Joe Sanbria (seated) gets help from his classmates with the programming language Python at Foshay Technology Academy in Los Angeles. (Lillian Mongeau,/EdSource Today)
Joe Sanbria (seated) gets help from his classmates with the programming language Python at Foshay Technology Academy in Los Angeles. (Lillian Mongeau,/EdSource Today)

The California Legislature is showing a rather sudden determination to make the state’s students computer literate. And by computer literate, we don’t mean being conversant with CTRL-ALT-Delete as the cure for all your Windows operating system hangups. Lillian Mongeau of education policy news service EdSource reports that there are no fewer than six bills in the Legislature right now that would require the state to make computer science — programming, in a word — part of the school curriculum:

Educators and tech industry leaders would like high schools to teach students more than just how to use a computer – the goal now is for students to be able to program one. Computer science shouldn’t be a niche field for the highly educated any longer, advocates say.

“I’m not saying every child should become a programmer, but I do think it’s important for every child to have some basic level of skill in computer science,” said Assemblywoman Kristin Olsen, R-Modesto.

If all six bills become law, the California State Board of Education would be tasked with developing computer science standards for grades 1 to 12 and the state higher education systems would be asked to create guidelines for courses they’d be willing to accept for admission credit.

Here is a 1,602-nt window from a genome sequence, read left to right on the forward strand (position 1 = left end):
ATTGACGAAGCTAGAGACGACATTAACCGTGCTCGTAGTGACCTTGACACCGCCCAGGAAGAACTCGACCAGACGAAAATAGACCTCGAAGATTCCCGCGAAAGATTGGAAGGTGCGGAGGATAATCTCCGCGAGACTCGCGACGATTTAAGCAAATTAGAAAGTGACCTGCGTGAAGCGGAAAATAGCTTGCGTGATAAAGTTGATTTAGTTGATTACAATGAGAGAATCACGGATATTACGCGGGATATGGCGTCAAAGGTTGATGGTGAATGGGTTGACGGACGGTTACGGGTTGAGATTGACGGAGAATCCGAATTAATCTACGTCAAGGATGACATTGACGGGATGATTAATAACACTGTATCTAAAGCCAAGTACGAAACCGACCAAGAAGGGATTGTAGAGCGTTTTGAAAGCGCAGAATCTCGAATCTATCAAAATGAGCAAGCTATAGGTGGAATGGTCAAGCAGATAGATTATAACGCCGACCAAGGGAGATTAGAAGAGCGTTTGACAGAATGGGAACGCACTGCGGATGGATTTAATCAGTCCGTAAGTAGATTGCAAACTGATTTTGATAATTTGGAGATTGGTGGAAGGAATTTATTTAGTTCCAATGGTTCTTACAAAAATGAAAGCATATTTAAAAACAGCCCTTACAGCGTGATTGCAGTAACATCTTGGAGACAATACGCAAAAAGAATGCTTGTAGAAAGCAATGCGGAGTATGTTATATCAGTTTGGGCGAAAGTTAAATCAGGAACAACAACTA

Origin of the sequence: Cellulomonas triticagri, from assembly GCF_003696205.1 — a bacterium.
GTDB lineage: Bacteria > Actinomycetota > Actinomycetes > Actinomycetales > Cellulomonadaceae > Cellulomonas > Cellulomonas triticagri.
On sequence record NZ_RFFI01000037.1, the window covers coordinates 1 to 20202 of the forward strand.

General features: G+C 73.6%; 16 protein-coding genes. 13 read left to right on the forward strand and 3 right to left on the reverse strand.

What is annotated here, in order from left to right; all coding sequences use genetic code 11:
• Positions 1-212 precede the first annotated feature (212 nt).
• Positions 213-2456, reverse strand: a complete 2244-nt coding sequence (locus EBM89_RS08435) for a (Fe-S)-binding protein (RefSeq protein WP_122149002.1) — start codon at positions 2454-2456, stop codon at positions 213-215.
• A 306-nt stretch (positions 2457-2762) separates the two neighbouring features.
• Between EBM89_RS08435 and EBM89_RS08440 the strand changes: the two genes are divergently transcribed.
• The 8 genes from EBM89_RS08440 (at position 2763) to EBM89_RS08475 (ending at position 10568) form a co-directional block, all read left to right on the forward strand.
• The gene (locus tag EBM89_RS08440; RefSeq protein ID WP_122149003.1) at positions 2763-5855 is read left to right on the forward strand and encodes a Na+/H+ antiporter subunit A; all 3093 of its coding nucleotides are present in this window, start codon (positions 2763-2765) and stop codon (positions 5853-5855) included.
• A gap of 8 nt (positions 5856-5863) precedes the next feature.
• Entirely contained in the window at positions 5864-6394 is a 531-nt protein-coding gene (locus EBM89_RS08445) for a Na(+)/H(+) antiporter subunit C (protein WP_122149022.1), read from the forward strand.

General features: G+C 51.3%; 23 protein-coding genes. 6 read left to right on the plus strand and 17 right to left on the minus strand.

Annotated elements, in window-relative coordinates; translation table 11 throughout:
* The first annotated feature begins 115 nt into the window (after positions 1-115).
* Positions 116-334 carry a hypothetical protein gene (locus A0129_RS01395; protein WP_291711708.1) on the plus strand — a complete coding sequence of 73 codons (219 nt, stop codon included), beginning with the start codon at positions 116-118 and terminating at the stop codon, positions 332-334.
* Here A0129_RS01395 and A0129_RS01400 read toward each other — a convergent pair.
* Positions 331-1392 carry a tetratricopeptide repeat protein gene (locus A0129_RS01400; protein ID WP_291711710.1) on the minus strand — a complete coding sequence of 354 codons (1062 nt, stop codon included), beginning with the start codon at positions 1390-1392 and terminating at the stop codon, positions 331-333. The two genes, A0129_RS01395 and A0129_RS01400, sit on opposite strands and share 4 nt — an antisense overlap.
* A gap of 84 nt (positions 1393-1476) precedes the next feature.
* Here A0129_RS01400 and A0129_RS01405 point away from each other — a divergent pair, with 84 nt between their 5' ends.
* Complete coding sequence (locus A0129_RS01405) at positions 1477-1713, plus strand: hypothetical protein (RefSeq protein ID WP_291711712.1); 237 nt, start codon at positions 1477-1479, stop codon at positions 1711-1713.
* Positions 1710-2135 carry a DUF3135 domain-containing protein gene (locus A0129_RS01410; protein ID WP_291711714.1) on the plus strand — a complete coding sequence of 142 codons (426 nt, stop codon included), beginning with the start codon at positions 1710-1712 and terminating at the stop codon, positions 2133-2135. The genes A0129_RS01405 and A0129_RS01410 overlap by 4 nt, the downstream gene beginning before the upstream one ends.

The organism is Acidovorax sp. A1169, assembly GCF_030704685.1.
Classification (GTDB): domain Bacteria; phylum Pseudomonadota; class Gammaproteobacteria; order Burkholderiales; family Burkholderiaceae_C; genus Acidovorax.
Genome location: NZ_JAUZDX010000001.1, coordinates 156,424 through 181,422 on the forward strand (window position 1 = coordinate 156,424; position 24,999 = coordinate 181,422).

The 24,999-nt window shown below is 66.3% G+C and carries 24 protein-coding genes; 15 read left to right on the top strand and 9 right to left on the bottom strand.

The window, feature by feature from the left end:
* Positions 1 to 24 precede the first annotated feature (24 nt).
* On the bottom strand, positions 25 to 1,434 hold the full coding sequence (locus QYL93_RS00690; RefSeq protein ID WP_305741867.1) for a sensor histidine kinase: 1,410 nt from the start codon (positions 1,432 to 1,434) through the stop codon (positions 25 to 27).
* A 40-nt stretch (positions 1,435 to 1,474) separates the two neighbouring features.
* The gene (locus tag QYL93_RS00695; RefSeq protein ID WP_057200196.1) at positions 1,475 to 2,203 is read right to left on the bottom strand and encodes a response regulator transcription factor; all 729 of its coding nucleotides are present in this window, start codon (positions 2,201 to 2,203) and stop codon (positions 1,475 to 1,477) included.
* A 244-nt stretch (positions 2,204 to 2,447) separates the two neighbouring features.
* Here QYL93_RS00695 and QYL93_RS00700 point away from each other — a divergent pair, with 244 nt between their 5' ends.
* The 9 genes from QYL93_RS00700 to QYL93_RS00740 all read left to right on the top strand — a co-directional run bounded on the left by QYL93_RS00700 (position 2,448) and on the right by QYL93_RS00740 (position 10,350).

Here’s more on that story, including a list of the six pending bills: Lawmakers Call for More Computer Science in California Schools

Author

Dan Brekke

Dan Brekke is a blogger, reporter and editor for KQED News, responsible for online breaking news coverage of topics ranging from California water issues to the Bay Area's transportation challenges. In a newsroom career that began in Chicago in 1972, Dan has worked as a city and foreign/national editor for The San Francisco Examiner, editor at Wired News, deputy editor at Wired magazine, managing editor at TechTV as well as for several Web startups.

Since joining KQED in 2007, Dan has reported, edited and produced both radio and online features and breaking news pieces. He has shared in two Society of Professional Journalists Norcal Excellence in Journalism awards — for his 2012 reporting on a KQED Science series on water and power in California, and in 2014, for KQED's comprehensive reporting on the south Napa earthquake.

In addition to his 44 years of on-the-job education, Dan is a lifelong student of history and is still pursuing an undergraduate degree.

Email Dan at: dbrekke@kqed.org

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